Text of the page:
Those We Have Lost

Sigal Etach, 27: Life of the party wouldn’t leave her friend behind

Murdered at the Supernova music festival, October 7

Sigal Etach (Courtesy)
Sigal Etach (Courtesy)

Sigal Etach, 27, was murdered by Hamas terrorists at the Supernova music festival near Kibbutz Re’im on October 7.

Etach, who grew up in Beersheba in a family of Ethiopian descent, was remembered by friends and family for her beauty, her contagious laughter, her love to dance and her devotion to her younger siblings, whom she raised herself from age 19.

Her brother, Ofek, told the Kan public radio that Etach could have fled from the party but stayed behind to look for her friend instead.

“She was there with her friend, they all went together, and when all the gunfire started most of her friends left,” Ofek said, relaying conversations he had with survivors.

“But Sigal was the kind of person who would never leave anyone behind or alone, and would always stay with you,” he said. “She could have left and saved her life, but she chose to go back for her friend — and she never came back.” While a group of friends who survived the festival offered for her to jump in their car and flee, “she told her friends to leave and she went back to look for her friend, she said she didn’t want to leave her alone.”

Ofek said they searched the country for four days, desperate for any news of her, before finally being informed that her body was found.

He said that Sigal raised him and their other two siblings from age 19, the moment their mother died eight years ago.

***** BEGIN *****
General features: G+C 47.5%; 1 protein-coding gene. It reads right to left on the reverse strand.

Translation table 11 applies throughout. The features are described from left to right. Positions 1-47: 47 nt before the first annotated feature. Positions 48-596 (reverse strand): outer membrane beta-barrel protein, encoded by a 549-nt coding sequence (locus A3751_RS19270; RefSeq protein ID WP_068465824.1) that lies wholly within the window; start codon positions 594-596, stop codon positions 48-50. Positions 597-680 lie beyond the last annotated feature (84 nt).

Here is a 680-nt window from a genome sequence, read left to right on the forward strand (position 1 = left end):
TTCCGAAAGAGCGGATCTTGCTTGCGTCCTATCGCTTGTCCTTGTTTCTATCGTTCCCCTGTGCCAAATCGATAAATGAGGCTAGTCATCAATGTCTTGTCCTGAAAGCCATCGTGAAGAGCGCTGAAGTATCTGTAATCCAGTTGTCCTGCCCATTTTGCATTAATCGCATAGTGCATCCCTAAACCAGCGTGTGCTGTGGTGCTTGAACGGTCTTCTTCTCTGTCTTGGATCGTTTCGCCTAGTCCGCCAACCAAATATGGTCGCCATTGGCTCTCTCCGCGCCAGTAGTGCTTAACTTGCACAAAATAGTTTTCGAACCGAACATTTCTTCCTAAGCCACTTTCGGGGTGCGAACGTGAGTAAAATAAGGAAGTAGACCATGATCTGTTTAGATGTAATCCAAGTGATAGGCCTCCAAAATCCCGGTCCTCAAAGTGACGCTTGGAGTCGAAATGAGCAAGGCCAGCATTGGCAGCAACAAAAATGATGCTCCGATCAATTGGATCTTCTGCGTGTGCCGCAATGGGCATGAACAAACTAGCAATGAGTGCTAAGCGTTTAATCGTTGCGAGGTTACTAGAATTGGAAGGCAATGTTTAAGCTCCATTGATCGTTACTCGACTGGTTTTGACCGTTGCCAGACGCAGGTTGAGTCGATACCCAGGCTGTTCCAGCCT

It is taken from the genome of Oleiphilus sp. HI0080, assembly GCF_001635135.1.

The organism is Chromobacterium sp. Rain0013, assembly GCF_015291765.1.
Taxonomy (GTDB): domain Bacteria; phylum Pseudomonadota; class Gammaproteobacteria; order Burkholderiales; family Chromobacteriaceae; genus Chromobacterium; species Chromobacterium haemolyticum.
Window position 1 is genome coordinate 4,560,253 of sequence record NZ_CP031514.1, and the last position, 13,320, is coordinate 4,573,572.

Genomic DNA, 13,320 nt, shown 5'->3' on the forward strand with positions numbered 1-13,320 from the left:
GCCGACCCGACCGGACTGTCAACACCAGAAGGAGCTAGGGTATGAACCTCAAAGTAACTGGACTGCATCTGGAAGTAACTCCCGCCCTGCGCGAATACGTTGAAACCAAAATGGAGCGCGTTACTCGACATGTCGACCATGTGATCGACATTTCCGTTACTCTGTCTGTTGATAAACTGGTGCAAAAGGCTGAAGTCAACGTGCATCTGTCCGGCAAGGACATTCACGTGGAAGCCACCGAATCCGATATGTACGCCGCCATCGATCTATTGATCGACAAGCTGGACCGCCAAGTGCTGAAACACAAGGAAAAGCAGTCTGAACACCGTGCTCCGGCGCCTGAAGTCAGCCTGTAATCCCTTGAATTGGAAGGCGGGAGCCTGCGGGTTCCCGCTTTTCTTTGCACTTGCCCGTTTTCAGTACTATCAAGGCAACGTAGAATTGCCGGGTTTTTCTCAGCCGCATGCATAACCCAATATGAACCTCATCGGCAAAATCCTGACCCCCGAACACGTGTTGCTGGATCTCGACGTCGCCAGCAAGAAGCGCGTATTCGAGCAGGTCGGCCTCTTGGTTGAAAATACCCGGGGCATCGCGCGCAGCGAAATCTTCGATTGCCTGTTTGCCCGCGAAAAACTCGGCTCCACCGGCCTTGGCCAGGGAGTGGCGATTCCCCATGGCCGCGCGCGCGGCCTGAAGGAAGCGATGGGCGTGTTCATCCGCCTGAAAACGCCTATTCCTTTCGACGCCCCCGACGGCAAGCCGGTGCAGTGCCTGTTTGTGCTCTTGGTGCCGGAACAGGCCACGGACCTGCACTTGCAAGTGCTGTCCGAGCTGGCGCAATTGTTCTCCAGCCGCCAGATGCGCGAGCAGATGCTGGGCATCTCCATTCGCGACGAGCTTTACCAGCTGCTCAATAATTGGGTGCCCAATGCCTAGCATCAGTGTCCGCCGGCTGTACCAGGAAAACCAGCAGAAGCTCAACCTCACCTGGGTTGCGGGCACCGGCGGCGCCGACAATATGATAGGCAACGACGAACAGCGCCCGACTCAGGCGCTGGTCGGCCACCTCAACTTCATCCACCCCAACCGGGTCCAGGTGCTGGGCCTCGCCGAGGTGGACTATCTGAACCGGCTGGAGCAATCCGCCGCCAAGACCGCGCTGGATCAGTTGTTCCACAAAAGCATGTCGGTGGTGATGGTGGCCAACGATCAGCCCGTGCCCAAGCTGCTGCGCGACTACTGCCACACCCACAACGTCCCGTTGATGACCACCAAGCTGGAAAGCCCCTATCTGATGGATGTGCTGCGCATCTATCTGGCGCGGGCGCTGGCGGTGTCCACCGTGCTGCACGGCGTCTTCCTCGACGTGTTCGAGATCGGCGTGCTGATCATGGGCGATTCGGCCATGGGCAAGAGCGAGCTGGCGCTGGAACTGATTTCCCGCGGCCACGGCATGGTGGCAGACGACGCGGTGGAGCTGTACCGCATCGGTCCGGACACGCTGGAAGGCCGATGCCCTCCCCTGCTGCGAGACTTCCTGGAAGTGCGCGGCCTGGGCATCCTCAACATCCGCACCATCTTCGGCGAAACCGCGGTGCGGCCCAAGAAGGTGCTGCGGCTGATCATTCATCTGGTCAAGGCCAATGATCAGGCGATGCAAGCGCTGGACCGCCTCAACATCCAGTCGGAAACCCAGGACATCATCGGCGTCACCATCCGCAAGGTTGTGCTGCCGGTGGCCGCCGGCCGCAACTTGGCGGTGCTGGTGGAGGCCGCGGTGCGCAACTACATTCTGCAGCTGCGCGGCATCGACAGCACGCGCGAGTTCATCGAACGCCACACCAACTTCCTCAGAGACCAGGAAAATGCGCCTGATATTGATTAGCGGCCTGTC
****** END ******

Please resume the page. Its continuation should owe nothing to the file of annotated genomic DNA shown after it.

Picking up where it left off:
“She was such a lioness, she was someone you could only learn from,” he said, noting that he would now need to take on the responsibility of raising his younger siblings, “but at least I’m a little older.”

Sigal “did so much good in this world, it’s bizarre that she was taken from us.”

Lus Danous, her close friend, told a local Beersheba news site that “there was nothing better or sweeter than this girl. She was incredibly responsible and took care of her siblings with enormous devotion… she always smiled and had good energy, even with all of her problems she dealt with them herself, I never heard Sigal complaining or crying.”

Sigal’s friend Romy Shindler wrote that she got to know her during Operation Protective Edge in 2014, the last major Gaza war, at a preparation seminar for national service volunteers.

“You couldn’t not fall in love with her… she was so smiley and positive, just a happy girl,” Shindler wrote. “My family, my friends, everyone loved you… I can’t remember a time that I saw you sad, even when times were dark.”

“My Sigal, there are no words to describe the pain. During one war I gained you, and in the next war I lost you.”

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